Notfilm: A Kino-Essay by Ross Lipman
The Irish playwright Samuel Beckett only made one venture into filmmaking, a 20-minute experimental short entitled Film directed by Alan Schneider that came out in 1965 and starred the famous silent actor Buster Keaton. His role in the movie was to play a mysterious stranger in the back streets of Brooklyn, trying ineffectually to escape the pursuit of the camera’s gaze – a gaze that, were Beckett not such a celebrated atheist, might almost be said to stand for the penetrating eye of God.
“The perceiver desires like mad to perceive, and the perceived tries desperately to hide,” explains Beckett. “In the end, one wins.” Or, as he put it elsewhere: “A man may keep away from everybody, but he can’t keep away from himself.”
Ross Lipman has constructed a documentary that looks at the famous short from all angles, starting with the initial commissioning of the film by Barney Rosset of the Grove Press. We hear all about the casting of Keaton (the original target was Chaplin) and about the involvement of Beckett with the shooting of the film in New York (rather unusual in itself, as the dramatist tended not to get involved with staging the plays he had written). Surviving collaborators are interviewed in engaging fashion, and the film’s impact on different generations of critics and movie scholars is chronicled with acumen.
An interesting sidelight that emerges is that Beckett was an admirer of Russian cinema – in the thirties he had written to Eisenstein asking to be taken on at the Moscow Film School: Film’s connections with classic Soviet cinema practice (the cinematographer was Boris Kaufman, brother of “Kino Eye” theorist Dziga Vertov) are here suggestively gone into.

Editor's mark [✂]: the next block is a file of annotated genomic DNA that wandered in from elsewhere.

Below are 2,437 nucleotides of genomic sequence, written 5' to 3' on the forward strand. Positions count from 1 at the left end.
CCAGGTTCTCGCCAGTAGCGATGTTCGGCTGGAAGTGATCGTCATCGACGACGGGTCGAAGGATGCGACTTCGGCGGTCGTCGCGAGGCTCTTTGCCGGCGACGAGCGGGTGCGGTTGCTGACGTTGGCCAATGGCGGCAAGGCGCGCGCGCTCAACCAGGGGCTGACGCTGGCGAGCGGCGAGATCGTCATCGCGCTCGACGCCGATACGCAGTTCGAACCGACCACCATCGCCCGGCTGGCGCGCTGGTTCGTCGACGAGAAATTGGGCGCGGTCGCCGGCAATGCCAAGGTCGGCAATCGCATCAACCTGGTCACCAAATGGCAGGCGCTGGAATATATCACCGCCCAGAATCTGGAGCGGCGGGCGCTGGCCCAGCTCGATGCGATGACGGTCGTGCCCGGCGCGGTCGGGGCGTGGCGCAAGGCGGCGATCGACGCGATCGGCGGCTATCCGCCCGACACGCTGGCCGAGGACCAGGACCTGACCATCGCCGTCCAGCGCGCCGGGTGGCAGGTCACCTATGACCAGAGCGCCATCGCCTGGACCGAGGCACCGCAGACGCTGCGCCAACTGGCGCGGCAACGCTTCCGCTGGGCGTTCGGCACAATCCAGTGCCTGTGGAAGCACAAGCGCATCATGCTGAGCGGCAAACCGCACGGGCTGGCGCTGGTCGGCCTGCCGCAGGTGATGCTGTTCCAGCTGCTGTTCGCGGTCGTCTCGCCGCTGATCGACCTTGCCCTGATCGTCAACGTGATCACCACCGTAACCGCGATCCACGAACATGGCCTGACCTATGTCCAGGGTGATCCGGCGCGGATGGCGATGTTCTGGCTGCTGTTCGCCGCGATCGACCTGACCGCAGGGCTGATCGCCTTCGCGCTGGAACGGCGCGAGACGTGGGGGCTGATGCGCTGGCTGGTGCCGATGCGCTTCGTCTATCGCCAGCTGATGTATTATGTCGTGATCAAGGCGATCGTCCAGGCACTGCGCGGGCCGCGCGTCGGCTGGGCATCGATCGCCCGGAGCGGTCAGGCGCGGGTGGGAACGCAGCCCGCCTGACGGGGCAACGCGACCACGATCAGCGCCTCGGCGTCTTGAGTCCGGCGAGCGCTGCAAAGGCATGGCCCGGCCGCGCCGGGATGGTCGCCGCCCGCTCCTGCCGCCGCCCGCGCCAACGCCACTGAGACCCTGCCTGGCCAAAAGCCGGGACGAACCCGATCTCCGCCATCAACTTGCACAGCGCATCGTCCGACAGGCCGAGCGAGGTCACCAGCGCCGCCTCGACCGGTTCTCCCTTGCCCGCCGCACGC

Combining well-chosen archive footage with up-to-the-minute formal analysis, Lipman succeeds in painting a multi-angled portrait of a fascinating episode of the avant-garde.
Ross Lipman is an independent filmmaker and archivist. Formerly Senior Film Restorationist at the UCLA Film & Television Archive, his many restorations include Charles Burnett's Killer of Sheep, Kent Mackenzie's The Exiles, the Academy Award-winning documentary The Times of Harvey Milk, and works by Charlie Chaplin, Orson Welles, Robert Altman, and John Cassavetes. He was a 2008 recipient of Anthology Film Archives' Preservation Honors, and is a three-time winner of the National Society of Film Critics' Heritage Award. His essays on film history, technology, and aesthetics have been published in Artforum, Sight and Sound, and numerous academic books and journals. His most recent film restorations are Thom Andersen's Eadweard Muybridge, Zoopraxographer and the film Crossroads.